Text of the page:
Yet Another Reminder that a License Doesn’t Always Mean Ethical Behavior

While we wait for the Loving appeal decision to come out, yet another reminder that not all licensed tax professionals are ethical. Here, we just have allegations of fraud, so it is definitely possible that the alleged villain of the story is innocent. Nevertheless, the story is too rich to not bring up.

Anyway, from Portland, Oregon, comes the indictment of Steven Cyr. Mr. Cyr is a tax attorney. He’s been charged with two felony counts of overstating the expenses on his own tax returns (for 2006 and 2007). According to a story in Willamette Week, Mr. Cyr reported expenses of $524,678 in 2006 and $408,767 in 2007; the indictment alleges that the total expense figures are inflated. Mr. Cyr is also being investigated by the Oregon Bar.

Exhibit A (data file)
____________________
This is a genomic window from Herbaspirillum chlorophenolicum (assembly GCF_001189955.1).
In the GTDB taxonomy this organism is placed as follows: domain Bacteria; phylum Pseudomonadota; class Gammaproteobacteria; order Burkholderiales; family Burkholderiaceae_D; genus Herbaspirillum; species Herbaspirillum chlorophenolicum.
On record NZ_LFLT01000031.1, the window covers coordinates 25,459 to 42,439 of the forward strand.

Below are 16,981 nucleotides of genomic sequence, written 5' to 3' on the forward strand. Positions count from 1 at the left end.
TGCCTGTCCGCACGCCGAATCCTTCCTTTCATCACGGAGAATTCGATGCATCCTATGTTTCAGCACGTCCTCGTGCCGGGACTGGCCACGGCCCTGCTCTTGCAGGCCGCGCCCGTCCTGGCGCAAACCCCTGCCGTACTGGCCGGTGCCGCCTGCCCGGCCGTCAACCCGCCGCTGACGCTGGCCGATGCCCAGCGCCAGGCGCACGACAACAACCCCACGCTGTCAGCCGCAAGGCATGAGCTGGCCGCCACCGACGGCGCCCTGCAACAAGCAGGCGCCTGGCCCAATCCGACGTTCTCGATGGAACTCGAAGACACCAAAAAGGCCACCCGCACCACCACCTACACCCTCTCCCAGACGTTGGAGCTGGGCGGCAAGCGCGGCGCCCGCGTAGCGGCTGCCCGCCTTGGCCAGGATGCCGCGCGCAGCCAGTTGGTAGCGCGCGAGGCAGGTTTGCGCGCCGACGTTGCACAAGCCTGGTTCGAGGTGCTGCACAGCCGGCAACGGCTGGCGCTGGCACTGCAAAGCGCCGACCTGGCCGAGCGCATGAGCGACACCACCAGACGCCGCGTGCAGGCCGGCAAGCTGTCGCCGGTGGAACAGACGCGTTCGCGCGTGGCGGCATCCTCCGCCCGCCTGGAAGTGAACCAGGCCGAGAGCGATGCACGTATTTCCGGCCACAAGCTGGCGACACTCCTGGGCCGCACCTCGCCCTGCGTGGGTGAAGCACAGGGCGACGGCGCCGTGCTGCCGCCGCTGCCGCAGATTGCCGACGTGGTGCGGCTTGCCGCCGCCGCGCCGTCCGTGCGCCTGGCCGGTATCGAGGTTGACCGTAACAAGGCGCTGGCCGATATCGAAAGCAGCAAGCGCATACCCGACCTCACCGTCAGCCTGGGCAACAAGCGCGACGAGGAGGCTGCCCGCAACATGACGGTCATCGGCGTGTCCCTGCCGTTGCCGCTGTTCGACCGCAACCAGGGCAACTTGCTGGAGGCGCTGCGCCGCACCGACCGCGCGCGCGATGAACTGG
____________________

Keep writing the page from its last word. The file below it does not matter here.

In any case, this indictment also shows that the IRS does have means of going after tax professionals who do commit crimes. If I were to commit tax crimes, the IRS can sue me and bar me from ever preparing tax returns. They can being proceedings to revoke my license–my license comes from the federal government. If I do something truly rotten, I can be indicted for those crimes.

The idea that just because people have licenses that they will all suddenly go the straight and narrow is laughable. There were tax crimes years ago; there will be tax crimes in the years that follow…licensing or not.

One Response to “Yet Another Reminder that a License Doesn’t Always Mean Ethical Behavior”

  1. [...] Fox,  Yet Another Reminder that a License Doesn’t Always Mean Ethical Behavior The idea that just because people have licenses that they will all suddenly go the straight and [...]

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